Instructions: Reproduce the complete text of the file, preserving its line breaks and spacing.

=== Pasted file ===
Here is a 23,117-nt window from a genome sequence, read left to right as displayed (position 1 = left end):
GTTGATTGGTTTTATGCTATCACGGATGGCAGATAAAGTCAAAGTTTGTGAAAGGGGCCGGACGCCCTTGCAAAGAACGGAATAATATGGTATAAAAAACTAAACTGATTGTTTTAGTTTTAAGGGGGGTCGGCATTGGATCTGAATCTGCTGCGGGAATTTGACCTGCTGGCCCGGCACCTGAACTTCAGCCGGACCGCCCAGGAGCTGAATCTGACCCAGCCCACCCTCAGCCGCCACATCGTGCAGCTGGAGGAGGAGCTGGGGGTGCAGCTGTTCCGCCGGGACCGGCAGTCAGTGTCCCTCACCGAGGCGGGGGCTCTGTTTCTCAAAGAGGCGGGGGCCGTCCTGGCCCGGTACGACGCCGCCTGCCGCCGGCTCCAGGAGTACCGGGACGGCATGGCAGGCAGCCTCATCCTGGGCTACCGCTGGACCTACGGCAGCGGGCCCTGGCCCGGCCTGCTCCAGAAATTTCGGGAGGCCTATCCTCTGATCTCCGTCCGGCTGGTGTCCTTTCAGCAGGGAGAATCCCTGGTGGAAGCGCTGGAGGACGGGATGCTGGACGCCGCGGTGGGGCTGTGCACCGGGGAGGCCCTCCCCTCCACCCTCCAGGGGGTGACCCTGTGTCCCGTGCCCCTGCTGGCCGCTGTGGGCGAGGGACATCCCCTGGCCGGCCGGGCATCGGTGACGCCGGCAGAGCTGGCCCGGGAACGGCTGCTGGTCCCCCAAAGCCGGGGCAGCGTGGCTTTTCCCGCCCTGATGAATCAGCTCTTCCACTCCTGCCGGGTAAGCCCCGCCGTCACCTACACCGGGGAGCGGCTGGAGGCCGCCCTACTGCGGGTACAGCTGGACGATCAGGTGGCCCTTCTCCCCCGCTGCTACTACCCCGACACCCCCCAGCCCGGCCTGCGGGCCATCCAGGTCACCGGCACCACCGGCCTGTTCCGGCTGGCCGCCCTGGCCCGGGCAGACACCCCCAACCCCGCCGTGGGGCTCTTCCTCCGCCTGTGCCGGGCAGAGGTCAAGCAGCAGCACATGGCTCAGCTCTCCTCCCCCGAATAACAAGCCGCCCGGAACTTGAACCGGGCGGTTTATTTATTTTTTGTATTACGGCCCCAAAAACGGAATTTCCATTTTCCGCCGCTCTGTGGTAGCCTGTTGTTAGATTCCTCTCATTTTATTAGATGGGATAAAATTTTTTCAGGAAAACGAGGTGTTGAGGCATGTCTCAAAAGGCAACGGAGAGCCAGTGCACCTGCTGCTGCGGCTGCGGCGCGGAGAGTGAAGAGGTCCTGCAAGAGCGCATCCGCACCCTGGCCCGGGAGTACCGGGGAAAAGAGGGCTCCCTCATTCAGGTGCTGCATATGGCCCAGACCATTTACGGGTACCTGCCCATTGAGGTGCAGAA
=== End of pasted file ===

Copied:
Here is a 23,117-nt window from a genome sequence, read left to right as displayed (position 1 = left end):
GTTGATTGGTTTTATGCTATCACGGATGGCAGATAAAGTCAAAGTTTGTGAAAGGGGCCGGACGCCCTTGCAAAGAACGGAATAATATGGTATAAAAAACTAAACTGATTGTTTTAGTTTTAAGGGGGGTCGGCATTGGATCTGAATCTGCTGCGGGAATTTGACCTGCTGGCCCGGCACCTGAACTTCAGCCGGACCGCCCAGGAGCTGAATCTGACCCAGCCCACCCTCAGCCGCCACATCGTGCAGCTGGAGGAGGAGCTGGGGGTGCAGCTGTTCCGCCGGGACCGGCAGTCAGTGTCCCTCACCGAGGCGGGGGCTCTGTTTCTCAAAGAGGCGGGGGCCGTCCTGGCCCGGTACGACGCCGCCTGCCGCCGGCTCCAGGAGTACCGGGACGGCATGGCAGGCAGCCTCATCCTGGGCTACCGCTGGACCTACGGCAGCGGGCCCTGGCCCGGCCTGCTCCAGAAATTTCGGGAGGCCTATCCTCTGATCTCCGTCCGGCTGGTGTCCTTTCAGCAGGGAGAATCCCTGGTGGAAGCGCTGGAGGACGGGATGCTGGACGCCGCGGTGGGGCTGTGCACCGGGGAGGCCCTCCCCTCCACCCTCCAGGGGGTGACCCTGTGTCCCGTGCCCCTGCTGGCCGCTGTGGGCGAGGGACATCCCCTGGCCGGCCGGGCATCGGTGACGCCGGCAGAGCTGGCCCGGGAACGGCTGCTGGTCCCCCAAAGCCGGGGCAGCGTGGCTTTTCCCGCCCTGATGAATCAGCTCTTCCACTCCTGCCGGGTAAGCCCCGCCGTCACCTACACCGGGGAGCGGCTGGAGGCCGCCCTACTGCGGGTACAGCTGGACGATCAGGTGGCCCTTCTCCCCCGCTGCTACTACCCCGACACCCCCCAGCCCGGCCTGCGGGCCATCCAGGTCACCGGCACCACCGGCCTGTTCCGGCTGGCCGCCCTGGCCCGGGCAGACACCCCCAACCCCGCCGTGGGGCTCTTCCTCCGCCTGTGCCGGGCAGAGGTCAAGCAGCAGCACATGGCTCAGCTCTCCTCCCCCGAATAACAAGCCGCCCGGAACTTGAACCGGGCGGTTTATTTATTTTTTGTATTACGGCCCCAAAAACGGAATTTCCATTTTCCGCCGCTCTGTGGTAGCCTGTTGTTAGATTCCTCTCATTTTATTAGATGGGATAAAATTTTTTCAGGAAAACGAGGTGTTGAGGCATGTCTCAAAAGGCAACGGAGAGCCAGTGCACCTGCTGCTGCGGCTGCGGCGCGGAGAGTGAAGAGGTCCTGCAAGAGCGCATCCGCACCCTGGCCCGGGAGTACCGGGGAAAAGAGGGCTCCCTCATTCAGGTGCTGCATATGGCCCAGACCATTTACGGGTACCTGCCCATTGAGGTGCAGAA